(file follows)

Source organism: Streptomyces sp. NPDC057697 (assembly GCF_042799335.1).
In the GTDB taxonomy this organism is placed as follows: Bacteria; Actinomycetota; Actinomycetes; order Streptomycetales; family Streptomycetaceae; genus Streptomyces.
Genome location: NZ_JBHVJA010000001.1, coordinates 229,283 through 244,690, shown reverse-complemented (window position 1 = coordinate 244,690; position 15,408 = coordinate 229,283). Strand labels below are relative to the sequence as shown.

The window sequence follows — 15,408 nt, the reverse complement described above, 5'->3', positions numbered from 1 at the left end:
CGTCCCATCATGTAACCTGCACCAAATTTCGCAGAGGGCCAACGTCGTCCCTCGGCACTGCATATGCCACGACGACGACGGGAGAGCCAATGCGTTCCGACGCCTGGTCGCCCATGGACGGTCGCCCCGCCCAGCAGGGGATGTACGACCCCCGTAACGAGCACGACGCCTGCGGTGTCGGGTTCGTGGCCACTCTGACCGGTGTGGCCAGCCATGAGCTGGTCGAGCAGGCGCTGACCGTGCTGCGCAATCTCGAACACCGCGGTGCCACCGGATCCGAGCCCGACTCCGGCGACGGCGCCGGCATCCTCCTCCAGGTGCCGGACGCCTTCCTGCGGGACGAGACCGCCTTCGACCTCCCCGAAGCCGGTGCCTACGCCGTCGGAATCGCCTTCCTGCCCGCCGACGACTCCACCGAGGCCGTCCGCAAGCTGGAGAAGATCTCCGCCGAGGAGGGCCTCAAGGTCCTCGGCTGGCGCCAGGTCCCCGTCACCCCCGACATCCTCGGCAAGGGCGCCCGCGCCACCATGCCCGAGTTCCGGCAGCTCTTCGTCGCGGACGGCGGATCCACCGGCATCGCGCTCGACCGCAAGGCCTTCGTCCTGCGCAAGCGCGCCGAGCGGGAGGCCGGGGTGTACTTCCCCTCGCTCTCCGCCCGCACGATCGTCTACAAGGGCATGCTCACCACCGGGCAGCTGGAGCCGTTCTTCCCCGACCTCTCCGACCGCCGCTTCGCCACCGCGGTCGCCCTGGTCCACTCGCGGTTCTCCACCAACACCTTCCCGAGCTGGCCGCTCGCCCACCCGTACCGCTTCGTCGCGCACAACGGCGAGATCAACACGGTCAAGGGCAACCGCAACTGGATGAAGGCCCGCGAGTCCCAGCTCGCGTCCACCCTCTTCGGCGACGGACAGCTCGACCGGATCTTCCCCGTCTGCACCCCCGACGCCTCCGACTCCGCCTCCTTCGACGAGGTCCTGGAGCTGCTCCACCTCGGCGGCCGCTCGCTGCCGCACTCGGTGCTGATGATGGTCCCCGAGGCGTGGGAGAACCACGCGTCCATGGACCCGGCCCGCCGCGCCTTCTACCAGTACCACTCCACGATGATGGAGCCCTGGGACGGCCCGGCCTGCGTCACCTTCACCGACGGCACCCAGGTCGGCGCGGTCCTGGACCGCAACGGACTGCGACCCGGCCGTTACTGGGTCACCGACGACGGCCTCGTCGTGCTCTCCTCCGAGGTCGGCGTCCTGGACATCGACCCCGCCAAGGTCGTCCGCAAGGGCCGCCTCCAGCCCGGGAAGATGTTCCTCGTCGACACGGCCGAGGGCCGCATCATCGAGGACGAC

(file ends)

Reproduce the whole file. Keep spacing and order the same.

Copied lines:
Source organism: Streptomyces sp. NPDC057697 (assembly GCF_042799335.1).
In the GTDB taxonomy this organism is placed as follows: Bacteria; Actinomycetota; Actinomycetes; order Streptomycetales; family Streptomycetaceae; genus Streptomyces.
Genome location: NZ_JBHVJA010000001.1, coordinates 229,283 through 244,690, shown reverse-complemented (window position 1 = coordinate 244,690; position 15,408 = coordinate 229,283). Strand labels below are relative to the sequence as shown.

The window sequence follows — 15,408 nt, the reverse complement described above, 5'->3', positions numbered from 1 at the left end:
CGTCCCATCATGTAACCTGCACCAAATTTCGCAGAGGGCCAACGTCGTCCCTCGGCACTGCATATGCCACGACGACGACGGGAGAGCCAATGCGTTCCGACGCCTGGTCGCCCATGGACGGTCGCCCCGCCCAGCAGGGGATGTACGACCCCCGTAACGAGCACGACGCCTGCGGTGTCGGGTTCGTGGCCACTCTGACCGGTGTGGCCAGCCATGAGCTGGTCGAGCAGGCGCTGACCGTGCTGCGCAATCTCGAACACCGCGGTGCCACCGGATCCGAGCCCGACTCCGGCGACGGCGCCGGCATCCTCCTCCAGGTGCCGGACGCCTTCCTGCGGGACGAGACCGCCTTCGACCTCCCCGAAGCCGGTGCCTACGCCGTCGGAATCGCCTTCCTGCCCGCCGACGACTCCACCGAGGCCGTCCGCAAGCTGGAGAAGATCTCCGCCGAGGAGGGCCTCAAGGTCCTCGGCTGGCGCCAGGTCCCCGTCACCCCCGACATCCTCGGCAAGGGCGCCCGCGCCACCATGCCCGAGTTCCGGCAGCTCTTCGTCGCGGACGGCGGATCCACCGGCATCGCGCTCGACCGCAAGGCCTTCGTCCTGCGCAAGCGCGCCGAGCGGGAGGCCGGGGTGTACTTCCCCTCGCTCTCCGCCCGCACGATCGTCTACAAGGGCATGCTCACCACCGGGCAGCTGGAGCCGTTCTTCCCCGACCTCTCCGACCGCCGCTTCGCCACCGCGGTCGCCCTGGTCCACTCGCGGTTCTCCACCAACACCTTCCCGAGCTGGCCGCTCGCCCACCCGTACCGCTTCGTCGCGCACAACGGCGAGATCAACACGGTCAAGGGCAACCGCAACTGGATGAAGGCCCGCGAGTCCCAGCTCGCGTCCACCCTCTTCGGCGACGGACAGCTCGACCGGATCTTCCCCGTCTGCACCCCCGACGCCTCCGACTCCGCCTCCTTCGACGAGGTCCTGGAGCTGCTCCACCTCGGCGGCCGCTCGCTGCCGCACTCGGTGCTGATGATGGTCCCCGAGGCGTGGGAGAACCACGCGTCCATGGACCCGGCCCGCCGCGCCTTCTACCAGTACCACTCCACGATGATGGAGCCCTGGGACGGCCCGGCCTGCGTCACCTTCACCGACGGCACCCAGGTCGGCGCGGTCCTGGACCGCAACGGACTGCGACCCGGCCGTTACTGGGTCACCGACGACGGCCTCGTCGTGCTCTCCTCCGAGGTCGGCGTCCTGGACATCGACCCCGCCAAGGTCGTCCGCAAGGGCCGCCTCCAGCCCGGGAAGATGTTCCTCGTCGACACGGCCGAGGGCCGCATCATCGAGGACGAC